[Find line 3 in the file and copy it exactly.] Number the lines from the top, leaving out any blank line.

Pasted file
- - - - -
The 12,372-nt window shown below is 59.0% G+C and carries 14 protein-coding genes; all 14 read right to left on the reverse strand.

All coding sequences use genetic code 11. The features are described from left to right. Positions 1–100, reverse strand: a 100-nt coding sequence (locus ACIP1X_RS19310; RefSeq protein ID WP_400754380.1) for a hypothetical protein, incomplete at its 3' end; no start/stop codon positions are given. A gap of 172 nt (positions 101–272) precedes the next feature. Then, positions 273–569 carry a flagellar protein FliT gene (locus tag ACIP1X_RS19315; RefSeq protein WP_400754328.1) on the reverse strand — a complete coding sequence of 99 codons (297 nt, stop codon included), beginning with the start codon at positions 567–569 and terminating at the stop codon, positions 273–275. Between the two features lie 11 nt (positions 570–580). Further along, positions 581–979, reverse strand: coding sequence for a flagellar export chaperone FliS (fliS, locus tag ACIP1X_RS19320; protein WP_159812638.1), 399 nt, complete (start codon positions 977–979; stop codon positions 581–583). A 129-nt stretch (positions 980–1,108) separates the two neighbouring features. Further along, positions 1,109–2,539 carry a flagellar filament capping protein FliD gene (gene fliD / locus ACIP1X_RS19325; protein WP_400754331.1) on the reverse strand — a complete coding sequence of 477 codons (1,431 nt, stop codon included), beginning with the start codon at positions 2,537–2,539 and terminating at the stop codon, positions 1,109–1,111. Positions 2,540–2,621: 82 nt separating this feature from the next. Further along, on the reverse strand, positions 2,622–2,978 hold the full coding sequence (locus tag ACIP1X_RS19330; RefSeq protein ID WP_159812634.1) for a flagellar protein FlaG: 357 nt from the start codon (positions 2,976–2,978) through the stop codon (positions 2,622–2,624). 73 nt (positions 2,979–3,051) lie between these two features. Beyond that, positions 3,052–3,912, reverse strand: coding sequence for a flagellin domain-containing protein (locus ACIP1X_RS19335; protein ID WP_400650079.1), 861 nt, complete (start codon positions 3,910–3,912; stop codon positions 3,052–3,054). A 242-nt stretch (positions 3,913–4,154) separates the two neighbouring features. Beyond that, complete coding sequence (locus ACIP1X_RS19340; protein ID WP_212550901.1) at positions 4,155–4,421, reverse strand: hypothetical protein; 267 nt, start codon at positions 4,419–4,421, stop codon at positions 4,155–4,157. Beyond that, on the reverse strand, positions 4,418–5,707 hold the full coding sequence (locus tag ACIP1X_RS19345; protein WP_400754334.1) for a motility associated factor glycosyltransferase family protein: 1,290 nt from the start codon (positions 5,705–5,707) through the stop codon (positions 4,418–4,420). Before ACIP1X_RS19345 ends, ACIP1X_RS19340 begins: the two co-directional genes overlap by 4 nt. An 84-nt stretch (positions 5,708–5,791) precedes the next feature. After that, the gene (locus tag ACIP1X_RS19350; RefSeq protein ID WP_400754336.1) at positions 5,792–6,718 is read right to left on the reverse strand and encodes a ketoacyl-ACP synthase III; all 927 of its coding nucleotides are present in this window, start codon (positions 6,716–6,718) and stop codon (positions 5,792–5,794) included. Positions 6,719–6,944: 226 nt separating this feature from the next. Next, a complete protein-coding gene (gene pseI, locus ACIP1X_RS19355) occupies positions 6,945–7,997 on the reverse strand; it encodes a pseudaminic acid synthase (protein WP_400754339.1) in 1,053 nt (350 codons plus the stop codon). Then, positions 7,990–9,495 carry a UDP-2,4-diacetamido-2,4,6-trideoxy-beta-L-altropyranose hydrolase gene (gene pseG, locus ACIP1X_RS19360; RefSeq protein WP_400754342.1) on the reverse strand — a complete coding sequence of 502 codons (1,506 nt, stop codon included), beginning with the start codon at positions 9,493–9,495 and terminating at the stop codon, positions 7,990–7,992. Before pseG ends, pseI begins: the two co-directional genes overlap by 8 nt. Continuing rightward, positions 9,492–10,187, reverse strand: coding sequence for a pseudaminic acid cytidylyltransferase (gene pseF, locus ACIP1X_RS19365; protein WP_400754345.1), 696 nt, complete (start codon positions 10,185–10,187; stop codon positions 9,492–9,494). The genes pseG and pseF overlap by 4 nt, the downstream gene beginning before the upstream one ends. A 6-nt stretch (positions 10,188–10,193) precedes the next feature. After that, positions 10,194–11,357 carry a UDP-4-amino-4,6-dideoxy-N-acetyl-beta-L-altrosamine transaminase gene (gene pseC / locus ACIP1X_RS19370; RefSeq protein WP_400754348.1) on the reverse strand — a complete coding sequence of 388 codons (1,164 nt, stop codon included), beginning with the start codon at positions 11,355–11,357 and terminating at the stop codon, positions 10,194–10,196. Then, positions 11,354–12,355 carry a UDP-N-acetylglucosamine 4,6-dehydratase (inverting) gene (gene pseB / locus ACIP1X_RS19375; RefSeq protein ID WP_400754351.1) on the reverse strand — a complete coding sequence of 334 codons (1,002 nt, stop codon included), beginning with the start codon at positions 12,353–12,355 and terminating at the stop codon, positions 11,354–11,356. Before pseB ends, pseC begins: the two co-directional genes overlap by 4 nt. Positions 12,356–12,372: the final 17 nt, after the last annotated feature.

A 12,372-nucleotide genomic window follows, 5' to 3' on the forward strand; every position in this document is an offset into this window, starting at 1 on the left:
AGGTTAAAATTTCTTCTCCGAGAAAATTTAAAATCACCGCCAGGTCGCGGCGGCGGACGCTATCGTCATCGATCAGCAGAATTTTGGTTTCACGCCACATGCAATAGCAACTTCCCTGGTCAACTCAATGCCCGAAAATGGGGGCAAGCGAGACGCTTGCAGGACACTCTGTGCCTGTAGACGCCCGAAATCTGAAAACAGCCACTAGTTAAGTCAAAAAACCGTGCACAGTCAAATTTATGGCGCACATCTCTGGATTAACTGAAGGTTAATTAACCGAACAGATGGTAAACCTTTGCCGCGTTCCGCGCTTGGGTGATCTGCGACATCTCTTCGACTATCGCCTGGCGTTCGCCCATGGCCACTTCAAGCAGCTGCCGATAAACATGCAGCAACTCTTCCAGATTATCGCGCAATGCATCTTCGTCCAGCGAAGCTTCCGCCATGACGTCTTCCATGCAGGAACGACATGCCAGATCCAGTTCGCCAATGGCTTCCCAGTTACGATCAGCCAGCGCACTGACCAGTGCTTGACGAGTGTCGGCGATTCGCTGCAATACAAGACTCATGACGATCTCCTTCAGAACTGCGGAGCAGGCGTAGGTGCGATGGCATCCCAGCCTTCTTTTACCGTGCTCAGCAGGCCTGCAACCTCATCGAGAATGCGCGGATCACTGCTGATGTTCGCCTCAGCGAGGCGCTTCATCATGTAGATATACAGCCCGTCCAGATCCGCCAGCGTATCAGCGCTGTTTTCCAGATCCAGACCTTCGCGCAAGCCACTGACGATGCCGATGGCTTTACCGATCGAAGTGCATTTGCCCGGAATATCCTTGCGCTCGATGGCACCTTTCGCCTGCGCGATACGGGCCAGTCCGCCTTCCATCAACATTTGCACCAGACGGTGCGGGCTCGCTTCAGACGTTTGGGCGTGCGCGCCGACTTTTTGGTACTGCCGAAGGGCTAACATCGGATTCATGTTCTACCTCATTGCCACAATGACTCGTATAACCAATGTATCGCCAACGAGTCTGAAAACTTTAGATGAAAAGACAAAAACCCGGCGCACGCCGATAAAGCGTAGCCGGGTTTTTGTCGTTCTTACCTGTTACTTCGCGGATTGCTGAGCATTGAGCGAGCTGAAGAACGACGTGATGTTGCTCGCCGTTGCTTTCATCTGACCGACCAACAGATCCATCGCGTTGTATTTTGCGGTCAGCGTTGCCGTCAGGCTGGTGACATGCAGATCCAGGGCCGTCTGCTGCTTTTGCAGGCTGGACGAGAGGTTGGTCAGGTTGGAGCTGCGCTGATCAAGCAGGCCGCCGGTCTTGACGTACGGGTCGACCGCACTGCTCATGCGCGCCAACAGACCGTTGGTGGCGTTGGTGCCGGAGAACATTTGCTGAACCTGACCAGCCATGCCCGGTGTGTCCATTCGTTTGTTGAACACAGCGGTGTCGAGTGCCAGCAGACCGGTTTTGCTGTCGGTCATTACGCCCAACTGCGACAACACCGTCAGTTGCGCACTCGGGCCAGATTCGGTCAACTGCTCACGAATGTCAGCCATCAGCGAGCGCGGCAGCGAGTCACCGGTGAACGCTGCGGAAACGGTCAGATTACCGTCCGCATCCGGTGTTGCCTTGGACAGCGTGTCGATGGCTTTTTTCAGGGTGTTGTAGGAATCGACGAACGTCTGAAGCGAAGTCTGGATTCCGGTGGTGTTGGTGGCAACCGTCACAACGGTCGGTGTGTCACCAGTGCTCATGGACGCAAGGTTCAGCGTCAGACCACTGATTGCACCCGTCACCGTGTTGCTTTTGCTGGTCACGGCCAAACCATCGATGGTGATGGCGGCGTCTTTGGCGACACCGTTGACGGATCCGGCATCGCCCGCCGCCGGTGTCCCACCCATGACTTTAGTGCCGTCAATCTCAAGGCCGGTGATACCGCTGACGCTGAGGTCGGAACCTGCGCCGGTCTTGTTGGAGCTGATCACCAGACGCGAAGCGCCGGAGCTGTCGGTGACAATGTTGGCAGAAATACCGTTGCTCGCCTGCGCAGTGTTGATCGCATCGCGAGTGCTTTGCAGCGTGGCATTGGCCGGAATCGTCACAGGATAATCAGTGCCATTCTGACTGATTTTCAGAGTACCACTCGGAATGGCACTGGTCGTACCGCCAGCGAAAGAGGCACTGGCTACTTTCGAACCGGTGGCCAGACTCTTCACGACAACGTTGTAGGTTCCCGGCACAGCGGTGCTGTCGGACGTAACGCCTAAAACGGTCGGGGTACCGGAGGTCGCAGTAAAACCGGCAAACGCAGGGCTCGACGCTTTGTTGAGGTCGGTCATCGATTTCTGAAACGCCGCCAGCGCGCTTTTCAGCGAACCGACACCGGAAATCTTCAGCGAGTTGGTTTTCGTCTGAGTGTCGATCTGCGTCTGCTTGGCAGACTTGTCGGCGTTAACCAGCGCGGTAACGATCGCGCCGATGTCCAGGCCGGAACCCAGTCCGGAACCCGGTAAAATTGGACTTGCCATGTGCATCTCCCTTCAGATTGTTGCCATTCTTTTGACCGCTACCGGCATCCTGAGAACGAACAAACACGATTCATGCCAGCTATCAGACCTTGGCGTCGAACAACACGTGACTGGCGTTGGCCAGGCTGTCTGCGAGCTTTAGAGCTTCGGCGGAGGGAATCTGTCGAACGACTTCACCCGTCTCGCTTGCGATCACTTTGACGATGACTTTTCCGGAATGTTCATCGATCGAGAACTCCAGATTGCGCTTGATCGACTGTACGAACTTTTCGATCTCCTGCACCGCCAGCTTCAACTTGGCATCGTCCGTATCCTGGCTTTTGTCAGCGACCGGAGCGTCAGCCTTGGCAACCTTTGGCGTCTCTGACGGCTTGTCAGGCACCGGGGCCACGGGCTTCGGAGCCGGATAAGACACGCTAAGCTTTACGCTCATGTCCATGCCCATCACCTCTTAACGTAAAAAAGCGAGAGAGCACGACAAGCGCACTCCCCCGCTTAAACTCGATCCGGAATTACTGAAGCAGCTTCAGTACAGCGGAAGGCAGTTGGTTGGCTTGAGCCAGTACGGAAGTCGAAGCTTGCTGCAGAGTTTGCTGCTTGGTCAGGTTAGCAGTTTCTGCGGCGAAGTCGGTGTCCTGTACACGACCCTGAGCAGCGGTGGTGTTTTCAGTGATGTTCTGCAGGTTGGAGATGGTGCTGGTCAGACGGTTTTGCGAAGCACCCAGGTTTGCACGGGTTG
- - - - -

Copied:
A 12,372-nucleotide genomic window follows, 5' to 3' on the forward strand; every position in this document is an offset into this window, starting at 1 on the left: